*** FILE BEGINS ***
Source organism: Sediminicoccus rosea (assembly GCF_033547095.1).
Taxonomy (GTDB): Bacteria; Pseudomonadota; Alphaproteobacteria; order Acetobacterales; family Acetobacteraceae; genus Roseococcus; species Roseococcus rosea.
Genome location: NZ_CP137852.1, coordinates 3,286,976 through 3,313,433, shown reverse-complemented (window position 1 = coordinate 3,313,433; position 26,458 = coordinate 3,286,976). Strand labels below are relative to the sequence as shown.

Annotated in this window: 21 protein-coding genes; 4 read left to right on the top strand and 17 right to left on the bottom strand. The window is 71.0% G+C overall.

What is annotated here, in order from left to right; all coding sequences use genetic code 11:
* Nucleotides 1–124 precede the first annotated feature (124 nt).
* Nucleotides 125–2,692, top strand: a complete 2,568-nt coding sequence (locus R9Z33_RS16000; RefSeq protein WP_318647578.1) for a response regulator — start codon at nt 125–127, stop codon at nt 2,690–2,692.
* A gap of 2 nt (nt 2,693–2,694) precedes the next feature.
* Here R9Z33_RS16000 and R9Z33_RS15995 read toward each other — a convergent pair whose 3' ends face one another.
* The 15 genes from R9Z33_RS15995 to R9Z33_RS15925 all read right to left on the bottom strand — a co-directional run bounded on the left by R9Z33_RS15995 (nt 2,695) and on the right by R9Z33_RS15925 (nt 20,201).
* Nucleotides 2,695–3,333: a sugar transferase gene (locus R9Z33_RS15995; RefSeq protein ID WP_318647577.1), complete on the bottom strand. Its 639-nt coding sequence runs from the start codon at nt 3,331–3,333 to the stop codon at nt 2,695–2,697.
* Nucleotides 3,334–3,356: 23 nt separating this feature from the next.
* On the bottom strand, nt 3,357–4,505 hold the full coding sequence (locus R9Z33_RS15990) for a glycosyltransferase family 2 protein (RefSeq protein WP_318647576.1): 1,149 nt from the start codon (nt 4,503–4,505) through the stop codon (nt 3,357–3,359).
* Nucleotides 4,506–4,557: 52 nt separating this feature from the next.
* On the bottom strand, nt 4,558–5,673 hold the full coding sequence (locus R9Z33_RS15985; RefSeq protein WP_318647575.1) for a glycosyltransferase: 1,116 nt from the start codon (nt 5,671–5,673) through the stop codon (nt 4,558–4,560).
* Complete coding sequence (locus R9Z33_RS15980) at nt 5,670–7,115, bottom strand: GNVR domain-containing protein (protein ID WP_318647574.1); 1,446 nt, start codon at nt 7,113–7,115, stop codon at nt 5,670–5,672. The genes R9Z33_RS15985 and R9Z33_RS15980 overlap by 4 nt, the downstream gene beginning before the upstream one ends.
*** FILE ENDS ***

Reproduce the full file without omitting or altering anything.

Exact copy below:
Source organism: Sediminicoccus rosea (assembly GCF_033547095.1).
Taxonomy (GTDB): Bacteria; Pseudomonadota; Alphaproteobacteria; order Acetobacterales; family Acetobacteraceae; genus Roseococcus; species Roseococcus rosea.
Genome location: NZ_CP137852.1, coordinates 3,286,976 through 3,313,433, shown reverse-complemented (window position 1 = coordinate 3,313,433; position 26,458 = coordinate 3,286,976). Strand labels below are relative to the sequence as shown.

Annotated in this window: 21 protein-coding genes; 4 read left to right on the top strand and 17 right to left on the bottom strand. The window is 71.0% G+C overall.

What is annotated here, in order from left to right; all coding sequences use genetic code 11:
* Nucleotides 1–124 precede the first annotated feature (124 nt).
* Nucleotides 125–2,692, top strand: a complete 2,568-nt coding sequence (locus R9Z33_RS16000; RefSeq protein WP_318647578.1) for a response regulator — start codon at nt 125–127, stop codon at nt 2,690–2,692.
* A gap of 2 nt (nt 2,693–2,694) precedes the next feature.
* Here R9Z33_RS16000 and R9Z33_RS15995 read toward each other — a convergent pair whose 3' ends face one another.
* The 15 genes from R9Z33_RS15995 to R9Z33_RS15925 all read right to left on the bottom strand — a co-directional run bounded on the left by R9Z33_RS15995 (nt 2,695) and on the right by R9Z33_RS15925 (nt 20,201).
* Nucleotides 2,695–3,333: a sugar transferase gene (locus R9Z33_RS15995; RefSeq protein ID WP_318647577.1), complete on the bottom strand. Its 639-nt coding sequence runs from the start codon at nt 3,331–3,333 to the stop codon at nt 2,695–2,697.
* Nucleotides 3,334–3,356: 23 nt separating this feature from the next.
* On the bottom strand, nt 3,357–4,505 hold the full coding sequence (locus R9Z33_RS15990) for a glycosyltransferase family 2 protein (RefSeq protein WP_318647576.1): 1,149 nt from the start codon (nt 4,503–4,505) through the stop codon (nt 3,357–3,359).
* Nucleotides 4,506–4,557: 52 nt separating this feature from the next.
* On the bottom strand, nt 4,558–5,673 hold the full coding sequence (locus R9Z33_RS15985; RefSeq protein WP_318647575.1) for a glycosyltransferase: 1,116 nt from the start codon (nt 5,671–5,673) through the stop codon (nt 4,558–4,560).
* Complete coding sequence (locus R9Z33_RS15980) at nt 5,670–7,115, bottom strand: GNVR domain-containing protein (protein ID WP_318647574.1); 1,446 nt, start codon at nt 7,113–7,115, stop codon at nt 5,670–5,672. The genes R9Z33_RS15985 and R9Z33_RS15980 overlap by 4 nt, the downstream gene beginning before the upstream one ends.